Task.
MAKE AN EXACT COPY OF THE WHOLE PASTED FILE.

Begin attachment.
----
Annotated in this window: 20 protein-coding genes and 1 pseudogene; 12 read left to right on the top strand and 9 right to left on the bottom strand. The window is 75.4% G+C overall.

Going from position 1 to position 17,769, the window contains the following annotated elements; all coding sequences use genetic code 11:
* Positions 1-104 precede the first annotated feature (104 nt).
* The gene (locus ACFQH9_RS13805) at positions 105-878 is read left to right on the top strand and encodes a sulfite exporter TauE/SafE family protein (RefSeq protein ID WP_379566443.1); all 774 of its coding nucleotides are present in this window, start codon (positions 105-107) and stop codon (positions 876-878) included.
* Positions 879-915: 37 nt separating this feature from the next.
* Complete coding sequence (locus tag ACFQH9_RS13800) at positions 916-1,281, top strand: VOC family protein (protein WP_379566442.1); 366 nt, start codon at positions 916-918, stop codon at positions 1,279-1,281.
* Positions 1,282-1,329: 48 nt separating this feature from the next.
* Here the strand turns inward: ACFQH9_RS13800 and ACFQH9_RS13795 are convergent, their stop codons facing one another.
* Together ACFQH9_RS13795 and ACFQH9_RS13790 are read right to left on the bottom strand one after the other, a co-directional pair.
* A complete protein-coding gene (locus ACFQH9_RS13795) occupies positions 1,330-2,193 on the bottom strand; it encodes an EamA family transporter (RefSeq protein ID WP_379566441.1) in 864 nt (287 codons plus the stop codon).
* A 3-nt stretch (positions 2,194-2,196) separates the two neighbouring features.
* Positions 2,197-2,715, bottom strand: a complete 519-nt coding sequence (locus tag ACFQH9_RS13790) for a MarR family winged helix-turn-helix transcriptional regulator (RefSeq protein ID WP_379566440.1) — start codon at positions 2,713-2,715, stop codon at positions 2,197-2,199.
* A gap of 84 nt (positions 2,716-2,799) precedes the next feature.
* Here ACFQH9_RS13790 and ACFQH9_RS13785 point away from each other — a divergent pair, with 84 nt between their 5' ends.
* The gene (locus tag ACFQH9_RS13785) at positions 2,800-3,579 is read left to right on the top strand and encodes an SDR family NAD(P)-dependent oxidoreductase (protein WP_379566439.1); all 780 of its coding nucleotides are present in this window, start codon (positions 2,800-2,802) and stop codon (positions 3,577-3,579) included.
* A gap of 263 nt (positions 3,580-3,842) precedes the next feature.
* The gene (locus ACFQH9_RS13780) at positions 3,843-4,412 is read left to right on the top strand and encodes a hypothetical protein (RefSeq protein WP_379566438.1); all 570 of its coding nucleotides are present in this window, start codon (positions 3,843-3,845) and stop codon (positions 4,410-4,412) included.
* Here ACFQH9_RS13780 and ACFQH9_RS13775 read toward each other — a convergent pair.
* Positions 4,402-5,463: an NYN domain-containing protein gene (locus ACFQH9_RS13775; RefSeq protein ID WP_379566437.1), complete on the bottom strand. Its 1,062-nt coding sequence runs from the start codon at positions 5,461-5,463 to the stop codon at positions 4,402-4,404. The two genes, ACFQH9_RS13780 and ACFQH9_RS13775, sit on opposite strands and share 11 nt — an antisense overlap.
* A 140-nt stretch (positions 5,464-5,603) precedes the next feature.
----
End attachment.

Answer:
Annotated in this window: 20 protein-coding genes and 1 pseudogene; 12 read left to right on the top strand and 9 right to left on the bottom strand. The window is 75.4% G+C overall.

Going from position 1 to position 17,769, the window contains the following annotated elements; all coding sequences use genetic code 11:
* Positions 1-104 precede the first annotated feature (104 nt).
* The gene (locus ACFQH9_RS13805) at positions 105-878 is read left to right on the top strand and encodes a sulfite exporter TauE/SafE family protein (RefSeq protein ID WP_379566443.1); all 774 of its coding nucleotides are present in this window, start codon (positions 105-107) and stop codon (positions 876-878) included.
* Positions 879-915: 37 nt separating this feature from the next.
* Complete coding sequence (locus tag ACFQH9_RS13800) at positions 916-1,281, top strand: VOC family protein (protein WP_379566442.1); 366 nt, start codon at positions 916-918, stop codon at positions 1,279-1,281.
* Positions 1,282-1,329: 48 nt separating this feature from the next.
* Here the strand turns inward: ACFQH9_RS13800 and ACFQH9_RS13795 are convergent, their stop codons facing one another.
* Together ACFQH9_RS13795 and ACFQH9_RS13790 are read right to left on the bottom strand one after the other, a co-directional pair.
* A complete protein-coding gene (locus ACFQH9_RS13795) occupies positions 1,330-2,193 on the bottom strand; it encodes an EamA family transporter (RefSeq protein ID WP_379566441.1) in 864 nt (287 codons plus the stop codon).
* A 3-nt stretch (positions 2,194-2,196) separates the two neighbouring features.
* Positions 2,197-2,715, bottom strand: a complete 519-nt coding sequence (locus tag ACFQH9_RS13790) for a MarR family winged helix-turn-helix transcriptional regulator (RefSeq protein ID WP_379566440.1) — start codon at positions 2,713-2,715, stop codon at positions 2,197-2,199.
* A gap of 84 nt (positions 2,716-2,799) precedes the next feature.
* Here ACFQH9_RS13790 and ACFQH9_RS13785 point away from each other — a divergent pair, with 84 nt between their 5' ends.
* The gene (locus tag ACFQH9_RS13785) at positions 2,800-3,579 is read left to right on the top strand and encodes an SDR family NAD(P)-dependent oxidoreductase (protein WP_379566439.1); all 780 of its coding nucleotides are present in this window, start codon (positions 2,800-2,802) and stop codon (positions 3,577-3,579) included.
* A gap of 263 nt (positions 3,580-3,842) precedes the next feature.
* The gene (locus ACFQH9_RS13780) at positions 3,843-4,412 is read left to right on the top strand and encodes a hypothetical protein (RefSeq protein WP_379566438.1); all 570 of its coding nucleotides are present in this window, start codon (positions 3,843-3,845) and stop codon (positions 4,410-4,412) included.
* Here ACFQH9_RS13780 and ACFQH9_RS13775 read toward each other — a convergent pair.
* Positions 4,402-5,463: an NYN domain-containing protein gene (locus ACFQH9_RS13775; RefSeq protein ID WP_379566437.1), complete on the bottom strand. Its 1,062-nt coding sequence runs from the start codon at positions 5,461-5,463 to the stop codon at positions 4,402-4,404. The two genes, ACFQH9_RS13780 and ACFQH9_RS13775, sit on opposite strands and share 11 nt — an antisense overlap.
* A 140-nt stretch (positions 5,464-5,603) precedes the next feature.